NASA completes first recovery test for Artemis II space mission

NASA completes first recovery test for Artemis II space mission

MH-60S Seahawk helicopters from US Navy Helicopter Sea Combat Squadron 23 fly over the Orion Crew Module Test Article (CMTA) after completing operations during an Artemis II mission simulation during NASA’s Underway Recovery Test 10 (URT-10) off the coast of San Diego, August 1, 2013. (Photo: NASA/Kenny Allen)

The National Aeronautics and Space Administration (NASA) and the US Department of Defense (DOD) successfully completed the first recovery test for the crewed Artemis II space mission off the coast of San Diego earlier this month.

During the test, the team practiced how they will extract the four astronauts who will venture around the Moon from their spacecraft after they land in the Pacific Ocean, and recover the Orion crew module.

Drawing on lessons learned from the successful recovery of the Orion spacecraft after the Artemis I flight test and the addition of crew for Artemis II, recovery teams are modifying their timelines and procedures to ensure the astronauts will be safely delivered to the recovery ship less than two hours after splashing down.

During the test, NASA’s landing and recovery team used a new crew module test article and personnel from the team as stands-ins for the four astronauts who will fly on the mission to demonstrate their procedures.

Once the crew splashes down at the end of their mission, a group of US Navy divers will approach the Orion module and ensure it is safe for the astronauts to exit the spacecraft.

The divers will then open the spacecraft hatch and help the astronauts exit one by one onto an inflatable raft called the “front porch.” This raft wraps around the capsule and gives the crew a platform where they will be picked up via helicopters and flown to the recovery ship several thousand yards away.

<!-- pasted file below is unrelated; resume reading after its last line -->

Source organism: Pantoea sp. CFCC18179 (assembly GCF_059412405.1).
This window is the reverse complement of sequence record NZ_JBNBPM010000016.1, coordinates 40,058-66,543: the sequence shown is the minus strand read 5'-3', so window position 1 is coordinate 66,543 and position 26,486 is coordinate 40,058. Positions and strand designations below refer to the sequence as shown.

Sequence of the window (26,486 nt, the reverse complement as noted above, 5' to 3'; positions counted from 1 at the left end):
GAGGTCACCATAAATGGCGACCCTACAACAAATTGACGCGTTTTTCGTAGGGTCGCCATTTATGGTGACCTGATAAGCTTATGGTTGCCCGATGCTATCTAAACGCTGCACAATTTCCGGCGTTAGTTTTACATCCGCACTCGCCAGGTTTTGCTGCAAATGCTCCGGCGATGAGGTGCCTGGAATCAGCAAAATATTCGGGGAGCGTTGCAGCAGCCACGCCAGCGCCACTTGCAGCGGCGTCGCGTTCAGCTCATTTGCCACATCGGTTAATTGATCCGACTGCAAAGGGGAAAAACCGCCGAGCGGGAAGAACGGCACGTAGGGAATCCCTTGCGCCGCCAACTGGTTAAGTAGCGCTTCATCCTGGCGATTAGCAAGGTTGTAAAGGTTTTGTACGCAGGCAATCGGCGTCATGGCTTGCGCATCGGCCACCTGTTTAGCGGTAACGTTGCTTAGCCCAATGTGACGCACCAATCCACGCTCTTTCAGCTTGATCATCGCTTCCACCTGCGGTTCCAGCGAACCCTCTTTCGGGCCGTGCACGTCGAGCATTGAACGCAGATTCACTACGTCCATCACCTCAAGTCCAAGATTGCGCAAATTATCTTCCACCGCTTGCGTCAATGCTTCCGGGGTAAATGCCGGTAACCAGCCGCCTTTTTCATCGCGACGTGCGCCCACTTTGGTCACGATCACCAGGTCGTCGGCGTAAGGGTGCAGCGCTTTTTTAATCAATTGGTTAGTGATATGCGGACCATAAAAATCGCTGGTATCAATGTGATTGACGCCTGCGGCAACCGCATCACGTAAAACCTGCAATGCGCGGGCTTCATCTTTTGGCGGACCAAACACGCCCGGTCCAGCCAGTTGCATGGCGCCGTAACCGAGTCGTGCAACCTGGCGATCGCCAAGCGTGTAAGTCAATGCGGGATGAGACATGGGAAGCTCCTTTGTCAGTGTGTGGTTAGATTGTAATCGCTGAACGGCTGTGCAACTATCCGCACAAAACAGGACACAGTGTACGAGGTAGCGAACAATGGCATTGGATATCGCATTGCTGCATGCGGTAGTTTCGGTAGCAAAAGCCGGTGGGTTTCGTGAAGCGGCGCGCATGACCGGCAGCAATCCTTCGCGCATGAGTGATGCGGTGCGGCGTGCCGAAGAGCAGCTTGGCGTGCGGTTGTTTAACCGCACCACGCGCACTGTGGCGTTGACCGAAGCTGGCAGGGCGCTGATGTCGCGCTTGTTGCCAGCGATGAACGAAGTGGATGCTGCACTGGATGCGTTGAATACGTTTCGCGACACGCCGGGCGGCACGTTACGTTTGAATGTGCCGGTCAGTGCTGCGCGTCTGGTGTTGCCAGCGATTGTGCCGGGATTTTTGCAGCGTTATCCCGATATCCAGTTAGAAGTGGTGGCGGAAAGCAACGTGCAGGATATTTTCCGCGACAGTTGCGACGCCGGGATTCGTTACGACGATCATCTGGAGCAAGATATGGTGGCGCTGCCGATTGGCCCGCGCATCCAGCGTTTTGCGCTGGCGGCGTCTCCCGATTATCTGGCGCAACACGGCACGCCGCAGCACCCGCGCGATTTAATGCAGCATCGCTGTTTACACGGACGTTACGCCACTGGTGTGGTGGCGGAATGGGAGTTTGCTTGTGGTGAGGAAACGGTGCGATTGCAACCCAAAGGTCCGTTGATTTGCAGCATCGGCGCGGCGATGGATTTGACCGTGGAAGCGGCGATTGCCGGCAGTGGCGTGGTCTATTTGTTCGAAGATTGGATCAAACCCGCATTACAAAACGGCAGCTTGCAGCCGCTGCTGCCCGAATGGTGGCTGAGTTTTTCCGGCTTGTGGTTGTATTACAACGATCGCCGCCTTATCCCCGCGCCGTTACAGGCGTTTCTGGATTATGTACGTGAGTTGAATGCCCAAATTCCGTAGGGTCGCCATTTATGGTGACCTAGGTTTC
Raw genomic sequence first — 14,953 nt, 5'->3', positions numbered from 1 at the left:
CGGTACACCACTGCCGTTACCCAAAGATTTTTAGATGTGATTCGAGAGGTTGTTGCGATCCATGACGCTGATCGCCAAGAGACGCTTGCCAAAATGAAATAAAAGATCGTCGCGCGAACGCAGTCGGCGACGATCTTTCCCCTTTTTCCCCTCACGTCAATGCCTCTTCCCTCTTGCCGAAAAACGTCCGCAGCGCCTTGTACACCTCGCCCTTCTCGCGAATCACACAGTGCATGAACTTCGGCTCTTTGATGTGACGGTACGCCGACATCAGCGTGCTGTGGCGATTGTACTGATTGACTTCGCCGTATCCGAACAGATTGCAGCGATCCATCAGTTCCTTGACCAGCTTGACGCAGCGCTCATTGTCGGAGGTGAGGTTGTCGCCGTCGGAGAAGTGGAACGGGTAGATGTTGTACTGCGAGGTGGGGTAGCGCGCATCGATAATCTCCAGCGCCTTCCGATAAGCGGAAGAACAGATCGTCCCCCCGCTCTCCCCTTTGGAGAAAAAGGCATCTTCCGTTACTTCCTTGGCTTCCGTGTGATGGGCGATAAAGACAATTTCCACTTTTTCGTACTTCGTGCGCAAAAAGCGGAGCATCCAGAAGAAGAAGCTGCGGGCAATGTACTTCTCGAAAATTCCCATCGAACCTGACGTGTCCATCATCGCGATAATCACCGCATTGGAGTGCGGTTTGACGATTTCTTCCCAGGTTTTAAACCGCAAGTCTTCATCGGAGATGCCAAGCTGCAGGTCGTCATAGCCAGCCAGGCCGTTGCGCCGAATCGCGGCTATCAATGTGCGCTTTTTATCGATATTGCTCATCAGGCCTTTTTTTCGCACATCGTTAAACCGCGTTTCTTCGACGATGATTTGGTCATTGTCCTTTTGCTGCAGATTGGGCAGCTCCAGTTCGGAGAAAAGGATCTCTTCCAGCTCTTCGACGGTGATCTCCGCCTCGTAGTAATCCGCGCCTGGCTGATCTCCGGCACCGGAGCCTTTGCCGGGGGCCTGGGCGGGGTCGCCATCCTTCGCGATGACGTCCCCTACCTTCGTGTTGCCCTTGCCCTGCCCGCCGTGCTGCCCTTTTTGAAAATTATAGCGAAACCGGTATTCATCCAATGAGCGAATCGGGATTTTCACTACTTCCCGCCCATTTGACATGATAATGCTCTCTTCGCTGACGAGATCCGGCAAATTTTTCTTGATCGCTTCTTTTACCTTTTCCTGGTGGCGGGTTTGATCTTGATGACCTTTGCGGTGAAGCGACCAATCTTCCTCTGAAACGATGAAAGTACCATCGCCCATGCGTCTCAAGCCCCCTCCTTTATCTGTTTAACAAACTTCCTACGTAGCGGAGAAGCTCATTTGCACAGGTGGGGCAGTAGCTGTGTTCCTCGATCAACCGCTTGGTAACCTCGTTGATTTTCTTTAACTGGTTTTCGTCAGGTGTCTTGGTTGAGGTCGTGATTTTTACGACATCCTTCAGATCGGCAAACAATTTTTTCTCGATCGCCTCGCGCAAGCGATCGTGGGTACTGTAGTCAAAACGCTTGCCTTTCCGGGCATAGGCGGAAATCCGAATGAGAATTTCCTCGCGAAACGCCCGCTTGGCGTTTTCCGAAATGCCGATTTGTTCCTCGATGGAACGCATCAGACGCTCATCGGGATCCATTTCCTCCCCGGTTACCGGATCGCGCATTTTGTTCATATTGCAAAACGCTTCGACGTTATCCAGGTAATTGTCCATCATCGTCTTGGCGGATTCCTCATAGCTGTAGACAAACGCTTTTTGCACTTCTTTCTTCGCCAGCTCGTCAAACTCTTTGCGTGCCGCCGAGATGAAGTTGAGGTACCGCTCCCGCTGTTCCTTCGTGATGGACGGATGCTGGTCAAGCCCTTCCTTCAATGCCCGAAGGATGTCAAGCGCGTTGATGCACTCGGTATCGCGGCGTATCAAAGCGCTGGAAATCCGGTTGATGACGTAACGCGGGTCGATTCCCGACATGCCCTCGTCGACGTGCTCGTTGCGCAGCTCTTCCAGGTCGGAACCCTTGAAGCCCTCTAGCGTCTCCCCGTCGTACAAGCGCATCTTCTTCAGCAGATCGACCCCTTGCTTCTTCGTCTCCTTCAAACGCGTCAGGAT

Once the astronauts are aboard the ship, teams will secure Orion with a series of lines and slowly tow it back inside the ship, just as they did during Artemis I.

Prior to the recent test, the Artemis II crew visited Naval Base San Diego to meet with the recovery team and learn more about the recovery vessel and testing that will help bring them safely back to shore. The crew will participate in a future recovery test next year as part of their mission training.

While this test, Underway Recovery Test 10, was the first time NASA and its US Navy and Air Force partners put their Artemis II recovery operations to the test, it is tenth in a series of demonstrations at sea off the coast of California. The recovery team will capture lessons learned and apply them to future underway tests to make sure they are ready to recover the Artemis II crew and bring them home safely.

The approximately 10-day Artemis II flight will test NASA’s foundational human deep space exploration capabilities, the Space Launch System rocket and Orion spacecraft, for the first time with astronauts and will pave the way for lunar surface missions.

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